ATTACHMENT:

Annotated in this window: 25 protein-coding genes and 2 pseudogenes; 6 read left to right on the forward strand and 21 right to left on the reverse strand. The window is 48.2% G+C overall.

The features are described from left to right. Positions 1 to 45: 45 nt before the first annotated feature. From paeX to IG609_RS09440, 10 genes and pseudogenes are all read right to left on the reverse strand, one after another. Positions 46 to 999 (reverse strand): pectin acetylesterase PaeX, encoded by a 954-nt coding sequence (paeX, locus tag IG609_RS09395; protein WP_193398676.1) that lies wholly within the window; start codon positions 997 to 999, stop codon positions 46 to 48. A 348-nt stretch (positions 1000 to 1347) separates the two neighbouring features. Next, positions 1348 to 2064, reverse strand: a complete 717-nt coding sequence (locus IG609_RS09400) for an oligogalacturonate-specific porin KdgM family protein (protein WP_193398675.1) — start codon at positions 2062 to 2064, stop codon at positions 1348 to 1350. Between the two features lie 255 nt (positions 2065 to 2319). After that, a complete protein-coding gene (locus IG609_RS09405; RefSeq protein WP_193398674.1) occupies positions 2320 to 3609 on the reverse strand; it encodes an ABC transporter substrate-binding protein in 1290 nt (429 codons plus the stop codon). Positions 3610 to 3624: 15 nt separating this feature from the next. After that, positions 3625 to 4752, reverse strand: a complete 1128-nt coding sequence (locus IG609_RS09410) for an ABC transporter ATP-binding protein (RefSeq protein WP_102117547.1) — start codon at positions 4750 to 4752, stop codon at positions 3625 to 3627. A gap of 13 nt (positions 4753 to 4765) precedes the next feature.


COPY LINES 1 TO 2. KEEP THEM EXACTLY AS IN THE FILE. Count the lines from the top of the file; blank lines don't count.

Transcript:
Annotated in this window: 25 protein-coding genes and 2 pseudogenes; 6 read left to right on the forward strand and 21 right to left on the reverse strand. The window is 48.2% G+C overall.

The features are described from left to right. Positions 1 to 45: 45 nt before the first annotated feature. From paeX to IG609_RS09440, 10 genes and pseudogenes are all read right to left on the reverse strand, one after another. Positions 46 to 999 (reverse strand): pectin acetylesterase PaeX, encoded by a 954-nt coding sequence (paeX, locus tag IG609_RS09395; protein WP_193398676.1) that lies wholly within the window; start codon positions 997 to 999, stop codon positions 46 to 48. A 348-nt stretch (positions 1000 to 1347) separates the two neighbouring features. Next, positions 1348 to 2064, reverse strand: a complete 717-nt coding sequence (locus IG609_RS09400) for an oligogalacturonate-specific porin KdgM family protein (protein WP_193398675.1) — start codon at positions 2062 to 2064, stop codon at positions 1348 to 1350. Between the two features lie 255 nt (positions 2065 to 2319). After that, a complete protein-coding gene (locus IG609_RS09405; RefSeq protein WP_193398674.1) occupies positions 2320 to 3609 on the reverse strand; it encodes an ABC transporter substrate-binding protein in 1290 nt (429 codons plus the stop codon). Positions 3610 to 3624: 15 nt separating this feature from the next. After that, positions 3625 to 4752, reverse strand: a complete 1128-nt coding sequence (locus IG609_RS09410) for an ABC transporter ATP-binding protein (RefSeq protein WP_102117547.1) — start codon at positions 4750 to 4752, stop codon at positions 3625 to 3627. A gap of 13 nt (positions 4753 to 4765) precedes the next feature.